Here are some of our favorites for cold-weather riding:

Jared – 4” and 7” merino socks from Swiftwick and Ozone’s Thermogel Forte. The Thermogel Forte jump starts the legs during those cold weather rides, increasing blood flow and circulation to the areas where the gel has been applied.

 Corey – Also keeps his toes warm with Swiftwick’s merino wool socks. The Gore Balaclava is also at the top of the list, providing excellent wind protection and warmth. Unlike some balaclavas, Gore’s is designed in a way that allows unrestricted breathing and a non-suffocating feel during exercise. I can attest that Corey still looks like a bank robber in it however.

 

Kevin – Proper layering is clutch, but his trick to staying warm is using Grabber’s foot and hand warmers. These things stay toasty for 5-6 hrs. If you don’t have the stamina of a Himalayan Sherpa or maybe DKT (pretty close match), you can store them in an oxygen starved plastic bag for another ride. Without oxygen, you can bank time on these warmers and maybe get 2-3 rides out of them.  

 

Nigel – Although merino socks and shoe covers do the trick, Nigel gets fancy on us with Hotronic’s heated foot beds. This is the inner skier hidden in Nigel. Additionally, Nigel doesn’t enjoy looking like a bank robber while riding. Thus, he wears a Buff. Look at how versatile these things are! Honestly, who would have thought you could wear it in the hood, look like a pirate on your Caribbean vacation, or insulate yourself from mother nature in MN. Only the original Buff pictured on the far right could do that!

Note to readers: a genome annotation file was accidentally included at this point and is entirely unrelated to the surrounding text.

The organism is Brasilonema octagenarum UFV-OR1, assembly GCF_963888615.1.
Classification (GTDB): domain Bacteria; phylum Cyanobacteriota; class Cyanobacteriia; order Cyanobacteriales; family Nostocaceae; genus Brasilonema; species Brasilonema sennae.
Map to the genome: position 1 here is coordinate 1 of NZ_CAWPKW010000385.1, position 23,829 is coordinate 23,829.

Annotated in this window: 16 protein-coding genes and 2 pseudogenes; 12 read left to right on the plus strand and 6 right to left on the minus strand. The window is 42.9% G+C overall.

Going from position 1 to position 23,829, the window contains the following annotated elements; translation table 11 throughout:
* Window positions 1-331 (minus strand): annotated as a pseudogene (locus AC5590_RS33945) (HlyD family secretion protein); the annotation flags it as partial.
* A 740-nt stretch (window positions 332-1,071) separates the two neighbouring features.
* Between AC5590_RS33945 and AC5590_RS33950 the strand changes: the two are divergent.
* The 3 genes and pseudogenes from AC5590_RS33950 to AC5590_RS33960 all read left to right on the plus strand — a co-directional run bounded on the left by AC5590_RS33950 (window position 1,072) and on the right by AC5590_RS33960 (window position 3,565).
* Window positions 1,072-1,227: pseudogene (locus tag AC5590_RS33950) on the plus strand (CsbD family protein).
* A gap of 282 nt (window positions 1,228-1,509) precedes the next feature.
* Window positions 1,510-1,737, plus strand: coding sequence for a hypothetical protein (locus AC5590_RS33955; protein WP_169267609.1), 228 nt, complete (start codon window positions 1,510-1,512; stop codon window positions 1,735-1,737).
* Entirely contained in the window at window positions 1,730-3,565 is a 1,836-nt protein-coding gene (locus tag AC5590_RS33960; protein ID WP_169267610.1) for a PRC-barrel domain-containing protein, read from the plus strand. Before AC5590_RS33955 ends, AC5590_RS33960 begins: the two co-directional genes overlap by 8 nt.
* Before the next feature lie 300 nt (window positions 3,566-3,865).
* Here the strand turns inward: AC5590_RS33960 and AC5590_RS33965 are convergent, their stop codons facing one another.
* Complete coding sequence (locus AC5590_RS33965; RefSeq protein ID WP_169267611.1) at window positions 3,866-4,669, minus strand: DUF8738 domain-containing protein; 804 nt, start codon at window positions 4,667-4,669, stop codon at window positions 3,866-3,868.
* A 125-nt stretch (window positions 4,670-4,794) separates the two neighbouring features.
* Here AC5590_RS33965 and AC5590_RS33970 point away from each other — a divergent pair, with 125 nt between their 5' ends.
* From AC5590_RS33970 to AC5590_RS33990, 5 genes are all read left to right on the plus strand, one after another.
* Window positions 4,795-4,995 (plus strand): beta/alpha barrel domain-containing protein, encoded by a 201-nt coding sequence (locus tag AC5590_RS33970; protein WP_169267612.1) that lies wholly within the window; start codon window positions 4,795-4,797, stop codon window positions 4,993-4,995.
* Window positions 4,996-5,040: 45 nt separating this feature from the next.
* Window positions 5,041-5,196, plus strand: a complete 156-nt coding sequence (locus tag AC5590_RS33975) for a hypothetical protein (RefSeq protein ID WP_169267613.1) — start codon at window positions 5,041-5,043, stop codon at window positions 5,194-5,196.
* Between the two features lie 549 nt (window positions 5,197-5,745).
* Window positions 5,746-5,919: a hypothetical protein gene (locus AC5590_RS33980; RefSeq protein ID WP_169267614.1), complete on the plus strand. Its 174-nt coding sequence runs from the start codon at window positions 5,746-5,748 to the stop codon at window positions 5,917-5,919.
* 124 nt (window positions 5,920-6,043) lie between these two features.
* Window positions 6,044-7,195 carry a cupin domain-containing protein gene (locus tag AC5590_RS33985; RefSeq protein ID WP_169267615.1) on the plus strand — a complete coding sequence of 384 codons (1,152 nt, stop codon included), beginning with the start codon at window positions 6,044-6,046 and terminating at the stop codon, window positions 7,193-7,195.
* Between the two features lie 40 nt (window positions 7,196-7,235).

Trent – The versatility of Gore’s Phantom Jacket immediately had Trent sold. It is a superb soft shell, providing amazing warmth and unbeatable protection from the elements. When it’s a touch warm for that outside layer, the sleeves can be removed, protecting your core from the wind as a short sleeve jersey.

 

Brett – I really enjoy Gore’s Power Beanie. The top has a drawstring that can be tightened to serve as a hat or loosened if you want to wear it as a gaiter around your neck. Gore’s Contest Bib is also at the top of my list. The soft shell design and Windstopper fabric provide unrestricted warmth for cycling and skiing!

 

Please stop into the store to check out our full Fall and Winter clothing selection or for further guidance. This article only highlights a few select items and we have much more to choose from in store!

One thought on “Cold Weather Layering 101

  1. I know you care what my favorite item for cold weather riding is. It’s a warm mug of hot cocoa. Because that’s what I’ll be drinking by the fireplace after my trainer ride while ya’ll are still out suffering away in the bitter cold. hee hee:)